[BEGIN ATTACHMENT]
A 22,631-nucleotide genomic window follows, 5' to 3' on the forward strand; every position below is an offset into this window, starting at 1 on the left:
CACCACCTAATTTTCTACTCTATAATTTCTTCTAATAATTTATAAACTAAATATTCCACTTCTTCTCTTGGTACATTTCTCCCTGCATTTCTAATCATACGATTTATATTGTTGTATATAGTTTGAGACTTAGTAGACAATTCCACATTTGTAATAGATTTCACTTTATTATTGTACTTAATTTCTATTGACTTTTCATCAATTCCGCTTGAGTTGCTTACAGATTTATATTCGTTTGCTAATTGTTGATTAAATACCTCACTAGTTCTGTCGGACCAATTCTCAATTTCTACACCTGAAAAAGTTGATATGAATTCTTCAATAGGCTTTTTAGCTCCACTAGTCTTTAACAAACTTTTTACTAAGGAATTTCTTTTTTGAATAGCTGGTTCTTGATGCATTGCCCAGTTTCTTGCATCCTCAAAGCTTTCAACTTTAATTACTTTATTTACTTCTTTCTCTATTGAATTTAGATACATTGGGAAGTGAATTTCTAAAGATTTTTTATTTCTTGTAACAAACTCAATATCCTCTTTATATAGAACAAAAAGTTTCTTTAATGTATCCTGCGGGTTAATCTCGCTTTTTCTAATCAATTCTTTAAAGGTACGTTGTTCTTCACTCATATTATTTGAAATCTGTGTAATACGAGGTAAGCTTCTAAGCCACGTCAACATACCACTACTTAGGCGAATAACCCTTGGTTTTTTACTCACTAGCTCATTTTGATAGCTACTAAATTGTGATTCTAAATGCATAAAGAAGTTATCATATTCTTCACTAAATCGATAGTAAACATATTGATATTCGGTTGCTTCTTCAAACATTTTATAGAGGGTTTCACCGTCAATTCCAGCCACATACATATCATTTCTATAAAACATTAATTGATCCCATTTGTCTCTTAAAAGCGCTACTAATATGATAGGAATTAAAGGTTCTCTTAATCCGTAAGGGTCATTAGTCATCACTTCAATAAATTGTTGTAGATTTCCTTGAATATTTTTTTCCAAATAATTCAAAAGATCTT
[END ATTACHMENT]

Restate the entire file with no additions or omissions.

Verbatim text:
A 22,631-nucleotide genomic window follows, 5' to 3' on the forward strand; every position below is an offset into this window, starting at 1 on the left:
CACCACCTAATTTTCTACTCTATAATTTCTTCTAATAATTTATAAACTAAATATTCCACTTCTTCTCTTGGTACATTTCTCCCTGCATTTCTAATCATACGATTTATATTGTTGTATATAGTTTGAGACTTAGTAGACAATTCCACATTTGTAATAGATTTCACTTTATTATTGTACTTAATTTCTATTGACTTTTCATCAATTCCGCTTGAGTTGCTTACAGATTTATATTCGTTTGCTAATTGTTGATTAAATACCTCACTAGTTCTGTCGGACCAATTCTCAATTTCTACACCTGAAAAAGTTGATATGAATTCTTCAATAGGCTTTTTAGCTCCACTAGTCTTTAACAAACTTTTTACTAAGGAATTTCTTTTTTGAATAGCTGGTTCTTGATGCATTGCCCAGTTTCTTGCATCCTCAAAGCTTTCAACTTTAATTACTTTATTTACTTCTTTCTCTATTGAATTTAGATACATTGGGAAGTGAATTTCTAAAGATTTTTTATTTCTTGTAACAAACTCAATATCCTCTTTATATAGAACAAAAAGTTTCTTTAATGTATCCTGCGGGTTAATCTCGCTTTTTCTAATCAATTCTTTAAAGGTACGTTGTTCTTCACTCATATTATTTGAAATCTGTGTAATACGAGGTAAGCTTCTAAGCCACGTCAACATACCACTACTTAGGCGAATAACCCTTGGTTTTTTACTCACTAGCTCATTTTGATAGCTACTAAATTGTGATTCTAAATGCATAAAGAAGTTATCATATTCTTCACTAAATCGATAGTAAACATATTGATATTCGGTTGCTTCTTCAAACATTTTATAGAGGGTTTCACCGTCAATTCCAGCCACATACATATCATTTCTATAAAACATTAATTGATCCCATTTGTCTCTTAAAAGCGCTACTAATATGATAGGAATTAAAGGTTCTCTTAATCCGTAAGGGTCATTAGTCATCACTTCAATAAATTGTTGTAGATTTCCTTGAATATTTTTTTCCAAATAATTCAAAAGATCTT